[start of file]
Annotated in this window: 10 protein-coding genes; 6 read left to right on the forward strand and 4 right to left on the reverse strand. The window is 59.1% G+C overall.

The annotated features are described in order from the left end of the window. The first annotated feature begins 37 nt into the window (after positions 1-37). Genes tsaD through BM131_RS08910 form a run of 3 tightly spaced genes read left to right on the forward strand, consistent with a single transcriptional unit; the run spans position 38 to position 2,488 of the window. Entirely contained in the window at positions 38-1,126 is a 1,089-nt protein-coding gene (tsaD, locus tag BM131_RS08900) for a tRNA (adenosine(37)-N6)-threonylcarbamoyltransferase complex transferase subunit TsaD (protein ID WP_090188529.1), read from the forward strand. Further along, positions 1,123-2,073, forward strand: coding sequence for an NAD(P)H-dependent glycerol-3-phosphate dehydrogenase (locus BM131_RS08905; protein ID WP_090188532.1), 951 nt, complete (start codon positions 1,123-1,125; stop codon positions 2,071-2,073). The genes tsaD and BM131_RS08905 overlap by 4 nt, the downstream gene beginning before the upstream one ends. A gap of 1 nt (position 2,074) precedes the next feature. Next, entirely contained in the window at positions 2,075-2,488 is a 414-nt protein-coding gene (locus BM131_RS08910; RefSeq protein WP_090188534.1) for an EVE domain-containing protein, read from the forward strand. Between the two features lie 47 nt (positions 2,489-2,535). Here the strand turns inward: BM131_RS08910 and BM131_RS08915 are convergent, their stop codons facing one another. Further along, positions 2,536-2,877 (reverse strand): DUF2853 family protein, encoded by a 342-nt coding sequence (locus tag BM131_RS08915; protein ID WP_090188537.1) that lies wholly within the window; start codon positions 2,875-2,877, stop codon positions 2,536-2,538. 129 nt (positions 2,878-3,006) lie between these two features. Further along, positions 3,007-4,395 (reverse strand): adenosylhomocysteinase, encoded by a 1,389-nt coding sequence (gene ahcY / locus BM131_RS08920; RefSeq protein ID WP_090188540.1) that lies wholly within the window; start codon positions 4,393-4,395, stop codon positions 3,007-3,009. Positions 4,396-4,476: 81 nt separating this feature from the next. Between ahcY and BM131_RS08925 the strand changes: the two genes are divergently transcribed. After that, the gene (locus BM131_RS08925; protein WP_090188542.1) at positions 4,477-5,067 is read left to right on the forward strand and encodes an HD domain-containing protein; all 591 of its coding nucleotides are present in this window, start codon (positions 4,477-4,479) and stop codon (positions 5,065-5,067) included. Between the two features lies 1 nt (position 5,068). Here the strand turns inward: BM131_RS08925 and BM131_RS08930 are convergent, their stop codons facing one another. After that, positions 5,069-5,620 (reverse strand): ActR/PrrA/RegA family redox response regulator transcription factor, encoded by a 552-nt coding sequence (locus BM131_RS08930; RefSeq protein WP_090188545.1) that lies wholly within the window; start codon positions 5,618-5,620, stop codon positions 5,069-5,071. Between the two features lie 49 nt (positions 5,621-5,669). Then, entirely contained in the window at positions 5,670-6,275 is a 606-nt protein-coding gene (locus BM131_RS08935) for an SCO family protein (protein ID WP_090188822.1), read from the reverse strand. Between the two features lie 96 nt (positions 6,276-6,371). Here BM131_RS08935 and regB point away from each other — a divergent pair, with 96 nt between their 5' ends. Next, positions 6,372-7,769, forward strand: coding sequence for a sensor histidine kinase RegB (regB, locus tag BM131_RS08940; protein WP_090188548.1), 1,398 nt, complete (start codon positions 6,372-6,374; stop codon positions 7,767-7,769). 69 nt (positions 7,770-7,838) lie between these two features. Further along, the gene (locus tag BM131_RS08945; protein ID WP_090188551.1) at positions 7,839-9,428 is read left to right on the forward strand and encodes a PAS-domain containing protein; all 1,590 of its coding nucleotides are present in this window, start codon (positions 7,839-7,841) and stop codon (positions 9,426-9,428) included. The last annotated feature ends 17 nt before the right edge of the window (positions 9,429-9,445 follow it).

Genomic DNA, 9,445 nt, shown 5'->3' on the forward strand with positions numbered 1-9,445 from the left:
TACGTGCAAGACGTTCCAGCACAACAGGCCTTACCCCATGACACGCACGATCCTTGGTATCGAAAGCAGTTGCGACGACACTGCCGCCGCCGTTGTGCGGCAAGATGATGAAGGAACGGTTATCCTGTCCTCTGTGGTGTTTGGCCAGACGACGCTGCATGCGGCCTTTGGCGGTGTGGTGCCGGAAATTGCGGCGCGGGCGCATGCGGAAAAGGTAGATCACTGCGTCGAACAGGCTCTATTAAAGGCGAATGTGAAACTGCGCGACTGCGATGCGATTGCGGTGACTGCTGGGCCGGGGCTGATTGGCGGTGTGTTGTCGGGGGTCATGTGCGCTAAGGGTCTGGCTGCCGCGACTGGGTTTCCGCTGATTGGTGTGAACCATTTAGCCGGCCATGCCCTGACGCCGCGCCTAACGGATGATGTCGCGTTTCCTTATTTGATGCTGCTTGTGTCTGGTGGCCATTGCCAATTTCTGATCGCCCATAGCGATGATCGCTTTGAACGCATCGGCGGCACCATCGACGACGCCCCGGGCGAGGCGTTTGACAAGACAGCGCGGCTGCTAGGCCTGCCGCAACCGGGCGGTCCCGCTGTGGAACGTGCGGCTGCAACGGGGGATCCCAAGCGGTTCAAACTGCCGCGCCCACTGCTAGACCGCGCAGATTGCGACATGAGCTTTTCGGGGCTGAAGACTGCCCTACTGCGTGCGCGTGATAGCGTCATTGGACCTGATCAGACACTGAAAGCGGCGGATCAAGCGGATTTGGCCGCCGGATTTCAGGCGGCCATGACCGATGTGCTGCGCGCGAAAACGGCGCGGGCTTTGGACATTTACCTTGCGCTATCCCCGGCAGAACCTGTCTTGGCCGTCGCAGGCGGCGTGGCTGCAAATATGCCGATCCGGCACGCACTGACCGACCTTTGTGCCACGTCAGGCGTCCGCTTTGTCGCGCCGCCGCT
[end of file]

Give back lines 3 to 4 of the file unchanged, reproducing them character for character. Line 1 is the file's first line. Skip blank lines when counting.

Genomic DNA, 9,445 nt, shown 5'->3' on the forward strand with positions numbered 1-9,445 from the left:
TACGTGCAAGACGTTCCAGCACAACAGGCCTTACCCCATGACACGCACGATCCTTGGTATCGAAAGCAGTTGCGACGACACTGCCGCCGCCGTTGTGCGGCAAGATGATGAAGGAACGGTTATCCTGTCCTCTGTGGTGTTTGGCCAGACGACGCTGCATGCGGCCTTTGGCGGTGTGGTGCCGGAAATTGCGGCGCGGGCGCATGCGGAAAAGGTAGATCACTGCGTCGAACAGGCTCTATTAAAGGCGAATGTGAAACTGCGCGACTGCGATGCGATTGCGGTGACTGCTGGGCCGGGGCTGATTGGCGGTGTGTTGTCGGGGGTCATGTGCGCTAAGGGTCTGGCTGCCGCGACTGGGTTTCCGCTGATTGGTGTGAACCATTTAGCCGGCCATGCCCTGACGCCGCGCCTAACGGATGATGTCGCGTTTCCTTATTTGATGCTGCTTGTGTCTGGTGGCCATTGCCAATTTCTGATCGCCCATAGCGATGATCGCTTTGAACGCATCGGCGGCACCATCGACGACGCCCCGGGCGAGGCGTTTGACAAGACAGCGCGGCTGCTAGGCCTGCCGCAACCGGGCGGTCCCGCTGTGGAACGTGCGGCTGCAACGGGGGATCCCAAGCGGTTCAAACTGCCGCGCCCACTGCTAGACCGCGCAGATTGCGACATGAGCTTTTCGGGGCTGAAGACTGCCCTACTGCGTGCGCGTGATAGCGTCATTGGACCTGATCAGACACTGAAAGCGGCGGATCAAGCGGATTTGGCCGCCGGATTTCAGGCGGCCATGACCGATGTGCTGCGCGCGAAAACGGCGCGGGCTTTGGACATTTACCTTGCGCTATCCCCGGCAGAACCTGTCTTGGCCGTCGCAGGCGGCGTGGCTGCAAATATGCCGATCCGGCACGCACTGACCGACCTTTGTGCCACGTCAGGCGTCCGCTTTGTCGCGCCGCCGCT